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OVERVIEW

For 2017/18, global production is revised lower this month on smaller crops in Bangladesh, Sri Lanka, and the United States. Consumption is down fractionally, while stocks continue to grow with additional carryin supplies in Thailand. Global trade is revised higher this month to just below the 2014 record. The U.S. season-average farm price is raised. For 2016/17, global production is raised even further to a new record. Trade is revised up on increased demand from Bangladesh, the Philippines, and Sri Lanka.

PRICES

Over the past month, Asian quotes have generally declined, while those in the Western Hemisphere have risen. Thai and Indian quotes have converged around $410/ton, pressured lower by new crop supplies. Likewise, Pakistani and Vietnamese quotes have both settled just under $400/ton in the midst of their respective harvests. The Uruguay quotes crept up to $505/ton, while U.S. quotes rose to $530/ton, pressured higher in part by fresh demand from the Middle East.

Sri Lanka Rice Imports at Record Levels

Sri Lanka’s reduction in domestic rice supplies is spurring its return to the global market. Sri Lanka’s recent rice crops have been affected both by untimely flooding and its worst drought in 37 years. Subsequent seed shortages and diminished reservoir levels are hampering recovery efforts.

Although Sri Lanka started the year with ample carryin stocks still available from the record 2015/16 crop, the government has depleted most of these stocks by releasing them to stabilize prices. Despite the government’s urging traders to sell their rice stocks, the sale of private stocks has been limited as traders continue to wait for higher prices. With these constraints on domestic supplies, prices have continued to rise.

As a result, Sri Lanka is set to import a record 700,000 tons in 2017. Several countries, including Indonesia, India, and Pakistan have supplied limited amounts of food aid. However, the bulk of the imports are being negotiated through agreements with neighboring countries including India, Thailand, Vietnam, and Burma. In addition, the Sri Lankan government has substantially lowered the import tariff to encourage additional imports.

Over the past 60 years, Sri Lanka has become far less dependent on imports due to a steady increase in production. In the 1960s, Sri Lanka accounted for almost 10 percent of global rice imports while it has been virtually absent from the global rice market since 2000. The anticipated imports in 2017 would cause its share in global trade to surge once again.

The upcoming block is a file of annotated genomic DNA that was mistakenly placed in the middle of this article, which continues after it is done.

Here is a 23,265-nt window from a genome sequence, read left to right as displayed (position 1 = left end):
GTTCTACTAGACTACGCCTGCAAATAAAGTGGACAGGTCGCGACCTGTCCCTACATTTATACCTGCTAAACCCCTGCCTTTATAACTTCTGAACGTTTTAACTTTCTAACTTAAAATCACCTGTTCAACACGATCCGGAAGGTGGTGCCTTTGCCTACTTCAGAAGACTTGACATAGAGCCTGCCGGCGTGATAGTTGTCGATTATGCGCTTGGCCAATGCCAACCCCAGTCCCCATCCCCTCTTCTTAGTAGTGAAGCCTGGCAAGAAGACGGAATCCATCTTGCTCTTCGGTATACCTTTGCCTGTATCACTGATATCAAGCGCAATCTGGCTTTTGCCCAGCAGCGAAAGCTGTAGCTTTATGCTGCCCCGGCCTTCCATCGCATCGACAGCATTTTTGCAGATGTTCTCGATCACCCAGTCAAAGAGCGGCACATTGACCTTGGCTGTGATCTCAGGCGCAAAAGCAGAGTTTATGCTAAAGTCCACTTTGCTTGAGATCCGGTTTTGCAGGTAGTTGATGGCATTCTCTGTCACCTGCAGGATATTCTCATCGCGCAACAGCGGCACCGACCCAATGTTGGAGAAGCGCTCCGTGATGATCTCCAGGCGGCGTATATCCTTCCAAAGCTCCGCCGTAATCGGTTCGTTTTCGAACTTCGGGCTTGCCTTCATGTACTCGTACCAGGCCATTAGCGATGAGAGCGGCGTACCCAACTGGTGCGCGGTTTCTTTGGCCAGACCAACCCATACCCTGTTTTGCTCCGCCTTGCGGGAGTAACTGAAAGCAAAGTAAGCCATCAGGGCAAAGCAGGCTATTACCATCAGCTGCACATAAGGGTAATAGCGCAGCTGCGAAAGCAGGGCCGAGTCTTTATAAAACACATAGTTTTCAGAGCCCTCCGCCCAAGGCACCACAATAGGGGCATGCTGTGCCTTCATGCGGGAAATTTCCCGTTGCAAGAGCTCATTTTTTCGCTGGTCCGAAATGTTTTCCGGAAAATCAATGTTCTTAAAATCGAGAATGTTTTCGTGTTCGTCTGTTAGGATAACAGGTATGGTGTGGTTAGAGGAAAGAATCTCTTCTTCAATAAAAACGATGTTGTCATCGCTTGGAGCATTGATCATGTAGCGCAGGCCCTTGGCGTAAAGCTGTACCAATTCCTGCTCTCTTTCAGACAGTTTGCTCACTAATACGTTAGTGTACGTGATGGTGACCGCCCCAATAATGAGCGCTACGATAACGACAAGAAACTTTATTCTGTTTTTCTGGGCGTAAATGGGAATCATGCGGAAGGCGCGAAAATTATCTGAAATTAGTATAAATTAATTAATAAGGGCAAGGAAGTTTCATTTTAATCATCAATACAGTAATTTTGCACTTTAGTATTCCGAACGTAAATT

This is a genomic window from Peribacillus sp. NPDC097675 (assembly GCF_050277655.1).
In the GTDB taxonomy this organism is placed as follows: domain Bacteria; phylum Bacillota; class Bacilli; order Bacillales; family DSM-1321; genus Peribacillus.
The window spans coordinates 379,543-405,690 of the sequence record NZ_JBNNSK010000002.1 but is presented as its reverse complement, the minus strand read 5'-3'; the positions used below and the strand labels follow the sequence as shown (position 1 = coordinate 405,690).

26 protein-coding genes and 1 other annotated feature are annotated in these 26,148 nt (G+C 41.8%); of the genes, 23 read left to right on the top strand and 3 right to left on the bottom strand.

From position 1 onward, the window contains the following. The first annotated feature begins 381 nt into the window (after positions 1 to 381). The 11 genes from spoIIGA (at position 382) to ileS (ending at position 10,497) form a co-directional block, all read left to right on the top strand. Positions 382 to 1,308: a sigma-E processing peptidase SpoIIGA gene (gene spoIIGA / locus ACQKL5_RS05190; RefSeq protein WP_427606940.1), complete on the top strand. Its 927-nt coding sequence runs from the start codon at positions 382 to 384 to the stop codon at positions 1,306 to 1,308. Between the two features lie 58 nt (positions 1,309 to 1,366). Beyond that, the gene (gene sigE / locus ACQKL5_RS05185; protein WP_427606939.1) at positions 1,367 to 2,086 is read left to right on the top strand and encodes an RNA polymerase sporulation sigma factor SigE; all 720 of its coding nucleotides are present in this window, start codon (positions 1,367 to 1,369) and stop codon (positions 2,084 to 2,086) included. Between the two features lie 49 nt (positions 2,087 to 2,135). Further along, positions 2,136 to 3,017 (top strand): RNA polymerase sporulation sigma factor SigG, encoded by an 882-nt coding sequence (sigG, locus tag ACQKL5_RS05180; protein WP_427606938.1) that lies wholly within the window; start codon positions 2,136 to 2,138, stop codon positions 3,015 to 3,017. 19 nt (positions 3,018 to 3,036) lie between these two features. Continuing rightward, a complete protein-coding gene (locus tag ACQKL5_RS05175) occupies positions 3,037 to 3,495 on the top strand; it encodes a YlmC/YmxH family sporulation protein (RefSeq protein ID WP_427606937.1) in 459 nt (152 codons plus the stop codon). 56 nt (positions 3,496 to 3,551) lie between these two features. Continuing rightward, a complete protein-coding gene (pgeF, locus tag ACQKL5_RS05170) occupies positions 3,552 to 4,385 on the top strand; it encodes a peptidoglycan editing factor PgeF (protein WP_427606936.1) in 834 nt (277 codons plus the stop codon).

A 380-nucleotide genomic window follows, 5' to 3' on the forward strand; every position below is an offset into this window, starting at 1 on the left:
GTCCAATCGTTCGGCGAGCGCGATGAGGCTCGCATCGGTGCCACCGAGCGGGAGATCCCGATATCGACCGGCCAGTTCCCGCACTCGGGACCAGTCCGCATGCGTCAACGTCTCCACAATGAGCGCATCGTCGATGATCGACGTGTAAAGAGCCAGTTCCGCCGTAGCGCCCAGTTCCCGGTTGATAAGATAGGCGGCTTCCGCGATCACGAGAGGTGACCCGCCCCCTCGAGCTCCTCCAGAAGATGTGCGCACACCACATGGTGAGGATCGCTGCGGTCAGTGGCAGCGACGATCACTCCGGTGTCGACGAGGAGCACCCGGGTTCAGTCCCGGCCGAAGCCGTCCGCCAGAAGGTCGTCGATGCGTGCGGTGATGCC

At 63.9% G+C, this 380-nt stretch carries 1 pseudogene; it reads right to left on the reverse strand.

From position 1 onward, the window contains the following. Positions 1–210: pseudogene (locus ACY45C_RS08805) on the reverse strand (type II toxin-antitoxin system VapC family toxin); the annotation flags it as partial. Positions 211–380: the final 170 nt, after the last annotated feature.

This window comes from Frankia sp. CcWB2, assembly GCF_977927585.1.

Selected Trade Changes for 2018

  • Sri Lanka imports are boosted 350,000 tons to 400,000 due to increased government efforts to offset the severe impact of drought on domestic production.
  • China exports are raised 100,000 tons to 1.0 million on expectations of continued large shipments to Africa.
  • Egypt exports are cut in half to 100,000 tons as the government continues to restrict exports.
  • India exports are lifted 500,000 tons to 11.5 million due to continued regional demand.

Selected Trade Changes for 2017

  • Bangladesh imports are up 100,000 tons to 800,000 on government purchases to restore supplies after a poor crop.
  • Nigeria imports are revised up 100,000 tons to 2.2 million on trade to date.
  • Philippines imports are raised 200,000 tons to 1.6 million based on larger government purchases to replenish tight stocks.
  • Sri Lanka imports are boosted 300,000 tons to 700,000 due to increased government efforts to offset the severe impact of drought on domestic production.
  • China exports are raised 100,000 tons to 900,000 on continuously larger shipments to Africa.
  • India exports are boosted 500,000 tons to 11.0 million due to higher drought-driven demand from Bangladesh and Sri Lanka.
  • Vietnam exports are revised up 200,000 tons to 6.0 million on stronger sales within the region and a new government-to-government deal with Bangladesh.
Dilya Shipping

Women in Agribusiness 2017